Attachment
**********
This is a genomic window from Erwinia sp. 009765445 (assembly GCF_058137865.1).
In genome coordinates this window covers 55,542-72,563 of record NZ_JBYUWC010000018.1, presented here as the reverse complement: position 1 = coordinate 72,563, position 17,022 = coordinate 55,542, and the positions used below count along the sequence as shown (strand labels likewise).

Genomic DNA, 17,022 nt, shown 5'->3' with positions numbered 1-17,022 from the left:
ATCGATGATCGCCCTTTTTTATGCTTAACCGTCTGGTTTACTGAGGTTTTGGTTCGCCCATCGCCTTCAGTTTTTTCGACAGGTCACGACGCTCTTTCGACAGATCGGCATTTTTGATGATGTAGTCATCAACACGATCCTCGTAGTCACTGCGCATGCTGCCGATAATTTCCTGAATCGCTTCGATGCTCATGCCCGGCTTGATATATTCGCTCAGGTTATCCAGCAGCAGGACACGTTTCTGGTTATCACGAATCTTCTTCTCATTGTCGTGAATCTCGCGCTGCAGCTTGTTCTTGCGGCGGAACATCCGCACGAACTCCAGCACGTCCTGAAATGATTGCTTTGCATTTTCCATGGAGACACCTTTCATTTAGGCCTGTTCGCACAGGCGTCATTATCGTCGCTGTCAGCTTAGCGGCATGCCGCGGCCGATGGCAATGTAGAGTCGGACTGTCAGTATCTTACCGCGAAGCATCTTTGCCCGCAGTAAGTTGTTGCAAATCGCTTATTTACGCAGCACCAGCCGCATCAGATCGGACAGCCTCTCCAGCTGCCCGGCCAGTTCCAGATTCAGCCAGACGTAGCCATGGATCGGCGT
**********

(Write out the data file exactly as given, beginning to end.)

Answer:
This is a genomic window from Erwinia sp. 009765445 (assembly GCF_058137865.1).
In genome coordinates this window covers 55,542-72,563 of record NZ_JBYUWC010000018.1, presented here as the reverse complement: position 1 = coordinate 72,563, position 17,022 = coordinate 55,542, and the positions used below count along the sequence as shown (strand labels likewise).

Genomic DNA, 17,022 nt, shown 5'->3' with positions numbered 1-17,022 from the left:
ATCGATGATCGCCCTTTTTTATGCTTAACCGTCTGGTTTACTGAGGTTTTGGTTCGCCCATCGCCTTCAGTTTTTTCGACAGGTCACGACGCTCTTTCGACAGATCGGCATTTTTGATGATGTAGTCATCAACACGATCCTCGTAGTCACTGCGCATGCTGCCGATAATTTCCTGAATCGCTTCGATGCTCATGCCCGGCTTGATATATTCGCTCAGGTTATCCAGCAGCAGGACACGTTTCTGGTTATCACGAATCTTCTTCTCATTGTCGTGAATCTCGCGCTGCAGCTTGTTCTTGCGGCGGAACATCCGCACGAACTCCAGCACGTCCTGAAATGATTGCTTTGCATTTTCCATGGAGACACCTTTCATTTAGGCCTGTTCGCACAGGCGTCATTATCGTCGCTGTCAGCTTAGCGGCATGCCGCGGCCGATGGCAATGTAGAGTCGGACTGTCAGTATCTTACCGCGAAGCATCTTTGCCCGCAGTAAGTTGTTGCAAATCGCTTATTTACGCAGCACCAGCCGCATCAGATCGGACAGCCTCTCCAGCTGCCCGGCCAGTTCCAGATTCAGCCAGACGTAGCCATGGATCGGCGT